Research in the Kurle lab examines what happens to a community's structure, trophic interactions, and native species composition when ecosystems are modified via human perturbations that result in biodiversity loss, species invasions, habitat alteration, and changes in food availability. I integrate theoretical principles, modeling, and experimental field and laboratory investigations to address these issues and much of my research has had strong conservation applications. Research spans marine, aquatic, and terrestrial communities and a variety of vertebrates from rats to fish to marine mammals and seabirds. I also incorporate the use of stable isotope analysis to assess foraging ecology of vertebrates.
Pubications can be accessed through the Kurle Lab.
Kurle, CM, Sinclair, EH, Edwards, AE, Gudmundson, CJ (2011) Temporal and spatial variation in the δ15N and δ13C values of fish and squid from Alaskan waters. Marine Biology. DOI 10.1007/s00227-011-1741-4
Kurle, CM and Cardinale, BJ (2011) Ecological factors associated with the strength of trophic cascades in streams. Oikos. doi: 10.1111/j.1600-0706.2011.19465.x
Kurle CM and Cardinale, BJ (in press) Ecological factors associated with the strength of trophic cascades in streams. Oikos
Kurle CM (2009) Interpreting temporal variation in omnivore foraging ecology via stable isotope modeling. Functional Ecology 23:733-744.
Kurle CM, Croll DA, Tershy BT (2008) Introduced rats indirectly change marine intertidal communities from algae to invertebrate dominated. Proceedings of the National Academy of Sciences 105:3800-3804.
Kurle CM and Gudmundson CJ (2007) Regional differences in foraging of young-of-the-year Steller sea lions Eumetopias jubatus in Alaska: stable carbon and nitrogen isotope ratios in blood. Marine Ecology Progress Series 342:303-310.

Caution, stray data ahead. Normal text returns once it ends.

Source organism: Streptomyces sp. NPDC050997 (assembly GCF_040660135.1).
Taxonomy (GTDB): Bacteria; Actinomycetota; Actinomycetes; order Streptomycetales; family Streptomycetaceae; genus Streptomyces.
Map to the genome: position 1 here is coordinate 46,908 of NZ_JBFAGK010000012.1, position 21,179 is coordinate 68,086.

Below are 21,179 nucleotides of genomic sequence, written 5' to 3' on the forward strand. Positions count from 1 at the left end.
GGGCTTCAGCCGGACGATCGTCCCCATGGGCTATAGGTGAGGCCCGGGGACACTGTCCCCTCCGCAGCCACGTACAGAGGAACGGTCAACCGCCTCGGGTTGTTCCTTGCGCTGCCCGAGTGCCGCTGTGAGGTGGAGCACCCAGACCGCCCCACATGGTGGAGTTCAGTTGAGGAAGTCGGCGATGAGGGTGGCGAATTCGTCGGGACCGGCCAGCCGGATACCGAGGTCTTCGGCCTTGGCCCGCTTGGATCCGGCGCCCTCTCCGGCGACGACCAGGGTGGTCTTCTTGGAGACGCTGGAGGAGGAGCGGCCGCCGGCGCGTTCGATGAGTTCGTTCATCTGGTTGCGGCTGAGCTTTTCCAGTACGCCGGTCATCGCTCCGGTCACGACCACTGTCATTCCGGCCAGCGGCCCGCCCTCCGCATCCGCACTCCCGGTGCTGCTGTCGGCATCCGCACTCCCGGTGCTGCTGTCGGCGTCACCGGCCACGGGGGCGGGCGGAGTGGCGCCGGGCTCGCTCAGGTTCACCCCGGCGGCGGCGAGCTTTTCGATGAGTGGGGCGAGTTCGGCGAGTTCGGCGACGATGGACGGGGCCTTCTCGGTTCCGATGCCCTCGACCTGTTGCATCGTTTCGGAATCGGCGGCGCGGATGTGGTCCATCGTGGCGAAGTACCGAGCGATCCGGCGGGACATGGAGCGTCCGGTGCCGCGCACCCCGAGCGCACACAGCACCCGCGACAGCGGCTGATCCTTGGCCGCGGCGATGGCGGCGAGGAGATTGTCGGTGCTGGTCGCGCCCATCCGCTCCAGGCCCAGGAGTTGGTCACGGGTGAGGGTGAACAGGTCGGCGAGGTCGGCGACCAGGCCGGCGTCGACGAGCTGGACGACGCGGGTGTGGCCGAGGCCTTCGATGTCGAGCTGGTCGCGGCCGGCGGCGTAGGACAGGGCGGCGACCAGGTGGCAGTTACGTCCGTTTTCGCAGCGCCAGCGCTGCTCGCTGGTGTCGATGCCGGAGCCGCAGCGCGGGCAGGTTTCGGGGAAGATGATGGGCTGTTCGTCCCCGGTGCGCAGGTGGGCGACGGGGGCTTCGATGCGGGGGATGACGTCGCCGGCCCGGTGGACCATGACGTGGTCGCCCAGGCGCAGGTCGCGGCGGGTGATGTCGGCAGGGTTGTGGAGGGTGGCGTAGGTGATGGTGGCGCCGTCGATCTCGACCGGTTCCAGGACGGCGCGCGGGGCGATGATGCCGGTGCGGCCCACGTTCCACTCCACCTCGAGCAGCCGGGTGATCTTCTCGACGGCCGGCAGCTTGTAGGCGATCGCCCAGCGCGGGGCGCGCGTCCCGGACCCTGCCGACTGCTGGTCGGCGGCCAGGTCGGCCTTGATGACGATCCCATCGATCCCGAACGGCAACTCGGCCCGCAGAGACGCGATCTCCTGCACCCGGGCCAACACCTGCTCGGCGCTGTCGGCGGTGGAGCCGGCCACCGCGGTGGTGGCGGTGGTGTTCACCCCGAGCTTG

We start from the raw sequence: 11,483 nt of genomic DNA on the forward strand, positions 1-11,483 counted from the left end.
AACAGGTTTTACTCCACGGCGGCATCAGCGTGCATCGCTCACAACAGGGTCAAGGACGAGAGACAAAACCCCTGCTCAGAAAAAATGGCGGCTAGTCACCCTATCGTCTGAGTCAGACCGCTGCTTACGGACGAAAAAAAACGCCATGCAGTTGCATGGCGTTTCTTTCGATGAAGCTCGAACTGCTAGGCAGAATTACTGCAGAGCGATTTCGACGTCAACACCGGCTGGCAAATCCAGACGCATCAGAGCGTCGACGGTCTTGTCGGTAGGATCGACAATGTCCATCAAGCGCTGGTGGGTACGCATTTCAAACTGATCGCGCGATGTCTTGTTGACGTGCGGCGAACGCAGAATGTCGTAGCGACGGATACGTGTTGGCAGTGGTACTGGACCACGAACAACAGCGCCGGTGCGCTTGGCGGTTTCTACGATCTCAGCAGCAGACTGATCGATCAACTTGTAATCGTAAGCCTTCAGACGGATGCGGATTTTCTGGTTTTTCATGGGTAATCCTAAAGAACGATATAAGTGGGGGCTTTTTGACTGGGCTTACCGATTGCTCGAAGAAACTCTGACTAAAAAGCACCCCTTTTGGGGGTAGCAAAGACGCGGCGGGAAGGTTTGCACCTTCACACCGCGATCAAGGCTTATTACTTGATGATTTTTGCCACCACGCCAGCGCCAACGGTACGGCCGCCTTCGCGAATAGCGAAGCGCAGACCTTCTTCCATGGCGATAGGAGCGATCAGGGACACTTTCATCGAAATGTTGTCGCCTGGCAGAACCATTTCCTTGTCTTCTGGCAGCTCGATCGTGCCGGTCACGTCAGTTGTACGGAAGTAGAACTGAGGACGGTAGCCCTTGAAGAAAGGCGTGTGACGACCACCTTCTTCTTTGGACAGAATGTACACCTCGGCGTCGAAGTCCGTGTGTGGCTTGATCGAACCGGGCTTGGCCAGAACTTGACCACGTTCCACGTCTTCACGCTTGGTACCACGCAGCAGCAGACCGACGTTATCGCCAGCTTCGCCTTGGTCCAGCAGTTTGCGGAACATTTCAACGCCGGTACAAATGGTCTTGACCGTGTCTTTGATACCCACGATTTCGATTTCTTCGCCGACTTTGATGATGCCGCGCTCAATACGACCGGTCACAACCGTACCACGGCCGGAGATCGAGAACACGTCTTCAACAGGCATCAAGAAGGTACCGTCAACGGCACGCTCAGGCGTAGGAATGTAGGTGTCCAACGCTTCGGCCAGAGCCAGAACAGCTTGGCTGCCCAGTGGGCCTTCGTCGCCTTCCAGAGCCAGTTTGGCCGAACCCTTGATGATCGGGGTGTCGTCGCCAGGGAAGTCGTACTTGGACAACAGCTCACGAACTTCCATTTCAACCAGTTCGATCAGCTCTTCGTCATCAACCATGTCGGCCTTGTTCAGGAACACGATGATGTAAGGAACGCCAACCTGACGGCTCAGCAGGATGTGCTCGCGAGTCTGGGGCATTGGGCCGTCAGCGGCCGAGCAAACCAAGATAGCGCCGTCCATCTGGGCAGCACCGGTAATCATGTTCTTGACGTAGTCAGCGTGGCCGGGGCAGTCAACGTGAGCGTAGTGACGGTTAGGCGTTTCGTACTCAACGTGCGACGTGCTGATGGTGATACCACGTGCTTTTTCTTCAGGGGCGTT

Newsome SD, Etnier MA, Kurle CM, Waldbaur JR, Chamberlain CP, and Koch PL (2007) Historic decline in primary productivity in western Gulf of Alaska and eastern Bering Sea: Isotopic analysis of northern fur seal teeth. Marine Ecology Progress Series 332:211-224.
Kurle CM and Worthy GAJ (2002) Stable nitrogen and carbon isotope ratios in multiple tissues of the northern fur seal Callorhinus ursinus: implications for dietary and migratory reconstructions. Marine Ecology Progress Series 236:289-300.
Kurle CM (2002) Stable-isotope ratios of blood components from captive northern fur seals (Callorhinus ursinus) and their diet: applications for studying the foraging ecology of wild otariids. Canadian Journal of Zoology 80:902-909.
Kurle CM and Worthy GAJ (2001) Stable isotope assessment of temporal and geographic differences in feeding ecology of northern fur seals (Callorhinus ursinus) and their prey. Oecologia 126:254-265.
Dr. Kurle studies how human perturbations such as habitat alteration, invasive species, and biodiversity loss impact communities, especially trophic interactions. She also strives to incorporate concrete conservation actions into her research projects so that she can both study and contribute to restoring ecosystems.